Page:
Ancestral Roofs

"In Praise of Older Buildings"

Monday, March 11, 2019

A Hall For All, is it too much to ask?

Town Halls have been top of mind lately, as I read the passionate postings of many Picton residents, over the fate of the Picton Town Hall. The fine website Save Picton Town Hall contains several handsome photos of the 1867 red-brick structure. Sadly, I have only this one, but it's illustrative of an important fact. Picton Town Hall has always been here - this 1975 image records a time when it was just across Ross Street from home, when Mom and Dad owned the fine old house at 62 King Street.

On another visit from the west, I recall attending with mom, one of the first Art in the County shows in a bright room with shiny wood floors, upstairs from the former fire hall.

And now Picton folks face the prospect of losing their town hall, seeing it become one more holiday rental, instead of a place by and for the people of the town. Council is flirting with development plans for a pod-type hotel (give me a break.) Truly, though, for elected officials, this is a judgement of Solomon.

photo courtesy Gilles Miramontes
The SPTH website identifies the original occupants of the building - a fire engine hall with hose tower, council chambers, a clerk's residence and an upstairs public hall, which has served in many capacities during its 150+  year history. As a fan of old opera houses, I'm very taken with its rebirth as the New Bijou Opera House in 1898. Now isn't that grand?

Here's a Streetview link so you can amble around the building for yourself. You'll notice the pedimented north facade front was altered for larger modern fire engines at some point, with three assertively plain doors cut into the facade, and the resultant building scars still evident. Although it lacks columns, the front is dignified by four brick pilasters, a dentilled band course under the cornice, round-headed windows centre-front and in the pediment, brick voussoirs and lintels supported on corbels.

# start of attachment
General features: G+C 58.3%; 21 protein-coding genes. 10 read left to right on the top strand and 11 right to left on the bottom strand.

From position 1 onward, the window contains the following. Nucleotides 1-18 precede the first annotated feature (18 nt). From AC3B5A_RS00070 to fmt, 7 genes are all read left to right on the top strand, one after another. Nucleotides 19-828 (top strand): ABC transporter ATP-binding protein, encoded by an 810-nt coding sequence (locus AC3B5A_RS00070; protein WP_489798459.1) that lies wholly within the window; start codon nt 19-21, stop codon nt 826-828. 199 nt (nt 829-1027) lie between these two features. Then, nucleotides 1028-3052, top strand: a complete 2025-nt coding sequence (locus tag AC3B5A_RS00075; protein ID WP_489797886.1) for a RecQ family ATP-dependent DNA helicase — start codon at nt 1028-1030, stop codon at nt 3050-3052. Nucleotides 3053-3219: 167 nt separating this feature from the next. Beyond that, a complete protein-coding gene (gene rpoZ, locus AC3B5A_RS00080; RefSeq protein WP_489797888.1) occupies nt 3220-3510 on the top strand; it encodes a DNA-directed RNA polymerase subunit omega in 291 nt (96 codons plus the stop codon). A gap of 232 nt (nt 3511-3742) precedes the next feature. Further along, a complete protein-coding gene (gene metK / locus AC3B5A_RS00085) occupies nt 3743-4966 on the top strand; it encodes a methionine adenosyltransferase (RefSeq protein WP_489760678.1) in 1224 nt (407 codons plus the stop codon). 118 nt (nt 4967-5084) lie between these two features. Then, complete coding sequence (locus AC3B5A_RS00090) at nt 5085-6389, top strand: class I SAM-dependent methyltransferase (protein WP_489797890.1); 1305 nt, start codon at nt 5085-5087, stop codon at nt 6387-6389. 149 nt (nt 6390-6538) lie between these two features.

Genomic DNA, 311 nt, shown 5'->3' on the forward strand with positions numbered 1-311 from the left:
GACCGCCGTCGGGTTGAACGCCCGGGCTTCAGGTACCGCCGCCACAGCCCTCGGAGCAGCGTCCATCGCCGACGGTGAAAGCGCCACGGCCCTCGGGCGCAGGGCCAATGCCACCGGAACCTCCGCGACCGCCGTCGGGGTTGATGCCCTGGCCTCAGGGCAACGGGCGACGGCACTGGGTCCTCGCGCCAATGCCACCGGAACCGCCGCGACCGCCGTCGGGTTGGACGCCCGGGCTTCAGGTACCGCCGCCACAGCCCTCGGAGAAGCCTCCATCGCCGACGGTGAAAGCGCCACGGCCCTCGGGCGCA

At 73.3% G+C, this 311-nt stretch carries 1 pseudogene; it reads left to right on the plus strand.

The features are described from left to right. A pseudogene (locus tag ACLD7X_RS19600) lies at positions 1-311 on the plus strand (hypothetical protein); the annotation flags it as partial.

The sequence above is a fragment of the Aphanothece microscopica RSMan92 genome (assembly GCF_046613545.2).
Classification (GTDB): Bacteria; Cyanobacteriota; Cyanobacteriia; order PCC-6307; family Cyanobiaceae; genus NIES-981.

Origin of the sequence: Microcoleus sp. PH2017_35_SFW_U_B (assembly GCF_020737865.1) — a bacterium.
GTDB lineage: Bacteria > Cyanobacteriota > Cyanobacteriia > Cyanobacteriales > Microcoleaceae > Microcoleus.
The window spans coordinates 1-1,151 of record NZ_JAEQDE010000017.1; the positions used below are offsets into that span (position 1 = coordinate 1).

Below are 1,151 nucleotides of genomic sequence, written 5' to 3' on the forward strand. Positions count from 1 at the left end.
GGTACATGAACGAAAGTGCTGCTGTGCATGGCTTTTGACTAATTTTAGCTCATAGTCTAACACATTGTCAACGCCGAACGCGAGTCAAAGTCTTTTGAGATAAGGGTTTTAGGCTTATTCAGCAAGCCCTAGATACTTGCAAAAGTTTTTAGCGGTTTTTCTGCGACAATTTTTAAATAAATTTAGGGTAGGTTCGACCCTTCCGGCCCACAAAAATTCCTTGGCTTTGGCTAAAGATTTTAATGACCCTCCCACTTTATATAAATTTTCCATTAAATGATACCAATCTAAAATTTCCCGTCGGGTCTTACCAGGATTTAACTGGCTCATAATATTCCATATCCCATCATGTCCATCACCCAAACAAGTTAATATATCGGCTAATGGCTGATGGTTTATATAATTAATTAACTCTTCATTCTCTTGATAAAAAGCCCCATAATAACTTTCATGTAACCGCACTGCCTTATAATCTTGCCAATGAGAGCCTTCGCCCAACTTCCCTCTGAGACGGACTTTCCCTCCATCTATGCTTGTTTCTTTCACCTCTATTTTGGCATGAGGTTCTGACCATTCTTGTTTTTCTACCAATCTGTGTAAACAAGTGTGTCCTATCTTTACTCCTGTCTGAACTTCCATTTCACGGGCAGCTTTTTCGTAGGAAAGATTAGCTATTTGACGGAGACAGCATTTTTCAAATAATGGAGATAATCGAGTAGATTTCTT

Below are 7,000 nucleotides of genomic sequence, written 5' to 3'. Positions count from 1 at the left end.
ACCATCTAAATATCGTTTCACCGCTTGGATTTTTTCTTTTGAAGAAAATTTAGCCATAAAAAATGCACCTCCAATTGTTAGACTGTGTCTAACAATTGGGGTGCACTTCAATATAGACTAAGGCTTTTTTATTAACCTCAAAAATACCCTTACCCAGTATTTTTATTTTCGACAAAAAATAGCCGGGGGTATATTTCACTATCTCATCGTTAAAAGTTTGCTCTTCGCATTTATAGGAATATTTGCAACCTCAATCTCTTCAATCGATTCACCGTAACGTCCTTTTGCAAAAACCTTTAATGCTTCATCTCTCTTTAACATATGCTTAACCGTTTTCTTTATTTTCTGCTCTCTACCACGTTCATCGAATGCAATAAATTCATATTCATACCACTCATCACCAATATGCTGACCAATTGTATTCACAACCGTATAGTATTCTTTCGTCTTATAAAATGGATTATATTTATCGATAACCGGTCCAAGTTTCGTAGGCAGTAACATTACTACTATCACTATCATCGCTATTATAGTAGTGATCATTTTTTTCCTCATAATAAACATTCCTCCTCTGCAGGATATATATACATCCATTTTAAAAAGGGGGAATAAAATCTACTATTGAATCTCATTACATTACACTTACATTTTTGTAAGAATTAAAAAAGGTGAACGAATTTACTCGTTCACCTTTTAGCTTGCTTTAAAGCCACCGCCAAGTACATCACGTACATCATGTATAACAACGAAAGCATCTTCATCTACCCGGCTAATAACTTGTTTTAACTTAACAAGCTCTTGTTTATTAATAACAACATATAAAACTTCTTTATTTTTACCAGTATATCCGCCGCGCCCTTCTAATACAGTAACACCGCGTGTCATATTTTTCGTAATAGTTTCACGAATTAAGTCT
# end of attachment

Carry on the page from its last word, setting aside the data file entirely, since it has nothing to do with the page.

poster available on the the SPTH website 
I'm looking for a pre-alteration photo of the facade. I understand from SPTH campaigner, Gilles Miramontes, who provided the photo above, that there's a dearth of views of the hall. There's a fascinating early 1900s image of the adjacent market building surrounded by stalls,  similar to the ones in Trenton and Napanee. Wish the photographer had wandered a bit further!

 The website has loads of historical information; I won't go into detail on the SPTH campaign as their site makes the case full well, and follows the ups and downs of the campaign, and the hall's fortunes. Here's a link to their Facebook page. The 'History' section is also available in a YouTube video.

Tomorrow night's council meeting will be high drama. Here's local press coverage, thanks to County Live. Of course, despite all the arguments on both sides, my allegiance lies with the heritage folks who are fighting so hard to retain a community space. By now, everyone realizes that the work will be just beginning, should the decision go in favour of community use. But it's a start.

And now perhaps, as we all like company during the vigil night before a big event,  here are some contemporaries of the worthy Picton Town Hall, to keep it company.

Notice the same classical revival form of the Napanee town hall, a larger hall, with a bit more historic detailing applied.

And then there's one of my favourites, the Trenton Town Hall. There are so many similarities - its location on a side street comfortably close to downtown, and its classical revival inspiration - although Trenton's hall has more Greek Revival touches - the eared window trims, the fluted corner pilasters, the heavier detail all round, in stone and white painted trims.

I wrote about Trenton in this (appropriately titled) post You Can Fight City Hall. It hasn't been easy for the friends of this hall, either.

Good luck, SPTH folks. We're in your corner.

1 comment:

  1. The wisdom of Solomon indeed! Hope wisdom wins over short-term financial considerations. What was PECounty council thinking when it assumed they could simply sell the site without any pushback from citizens who saw it as a public trust?